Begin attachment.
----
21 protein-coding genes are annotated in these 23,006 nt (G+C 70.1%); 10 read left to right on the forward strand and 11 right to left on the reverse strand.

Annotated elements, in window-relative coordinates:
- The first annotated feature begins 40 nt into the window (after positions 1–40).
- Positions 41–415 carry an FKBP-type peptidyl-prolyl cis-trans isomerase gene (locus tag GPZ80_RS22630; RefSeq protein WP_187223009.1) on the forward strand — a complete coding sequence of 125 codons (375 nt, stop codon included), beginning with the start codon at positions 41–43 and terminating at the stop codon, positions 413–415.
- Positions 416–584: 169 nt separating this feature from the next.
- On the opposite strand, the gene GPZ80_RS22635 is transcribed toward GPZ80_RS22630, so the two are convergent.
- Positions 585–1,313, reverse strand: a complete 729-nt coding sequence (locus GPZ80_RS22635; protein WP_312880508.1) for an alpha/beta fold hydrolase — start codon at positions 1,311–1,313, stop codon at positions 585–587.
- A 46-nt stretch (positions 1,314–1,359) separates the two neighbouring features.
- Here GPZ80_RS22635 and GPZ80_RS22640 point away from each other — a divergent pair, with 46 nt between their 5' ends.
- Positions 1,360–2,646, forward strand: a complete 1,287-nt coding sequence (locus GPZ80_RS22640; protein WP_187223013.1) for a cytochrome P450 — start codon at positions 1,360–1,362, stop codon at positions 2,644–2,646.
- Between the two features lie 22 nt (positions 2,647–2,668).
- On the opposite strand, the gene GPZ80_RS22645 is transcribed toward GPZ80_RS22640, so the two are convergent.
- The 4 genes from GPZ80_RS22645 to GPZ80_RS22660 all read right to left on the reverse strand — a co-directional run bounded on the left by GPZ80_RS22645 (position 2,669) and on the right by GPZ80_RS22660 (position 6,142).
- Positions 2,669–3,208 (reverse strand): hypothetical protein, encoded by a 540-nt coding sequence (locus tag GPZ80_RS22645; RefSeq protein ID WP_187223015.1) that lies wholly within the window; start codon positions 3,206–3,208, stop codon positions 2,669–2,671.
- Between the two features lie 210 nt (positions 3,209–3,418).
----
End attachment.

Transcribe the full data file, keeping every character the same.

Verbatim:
21 protein-coding genes are annotated in these 23,006 nt (G+C 70.1%); 10 read left to right on the forward strand and 11 right to left on the reverse strand.

Annotated elements, in window-relative coordinates:
- The first annotated feature begins 40 nt into the window (after positions 1–40).
- Positions 41–415 carry an FKBP-type peptidyl-prolyl cis-trans isomerase gene (locus tag GPZ80_RS22630; RefSeq protein WP_187223009.1) on the forward strand — a complete coding sequence of 125 codons (375 nt, stop codon included), beginning with the start codon at positions 41–43 and terminating at the stop codon, positions 413–415.
- Positions 416–584: 169 nt separating this feature from the next.
- On the opposite strand, the gene GPZ80_RS22635 is transcribed toward GPZ80_RS22630, so the two are convergent.
- Positions 585–1,313, reverse strand: a complete 729-nt coding sequence (locus GPZ80_RS22635; protein WP_312880508.1) for an alpha/beta fold hydrolase — start codon at positions 1,311–1,313, stop codon at positions 585–587.
- A 46-nt stretch (positions 1,314–1,359) separates the two neighbouring features.
- Here GPZ80_RS22635 and GPZ80_RS22640 point away from each other — a divergent pair, with 46 nt between their 5' ends.
- Positions 1,360–2,646, forward strand: a complete 1,287-nt coding sequence (locus GPZ80_RS22640; protein WP_187223013.1) for a cytochrome P450 — start codon at positions 1,360–1,362, stop codon at positions 2,644–2,646.
- Between the two features lie 22 nt (positions 2,647–2,668).
- On the opposite strand, the gene GPZ80_RS22645 is transcribed toward GPZ80_RS22640, so the two are convergent.
- The 4 genes from GPZ80_RS22645 to GPZ80_RS22660 all read right to left on the reverse strand — a co-directional run bounded on the left by GPZ80_RS22645 (position 2,669) and on the right by GPZ80_RS22660 (position 6,142).
- Positions 2,669–3,208 (reverse strand): hypothetical protein, encoded by a 540-nt coding sequence (locus tag GPZ80_RS22645; RefSeq protein ID WP_187223015.1) that lies wholly within the window; start codon positions 3,206–3,208, stop codon positions 2,669–2,671.
- Between the two features lie 210 nt (positions 3,209–3,418).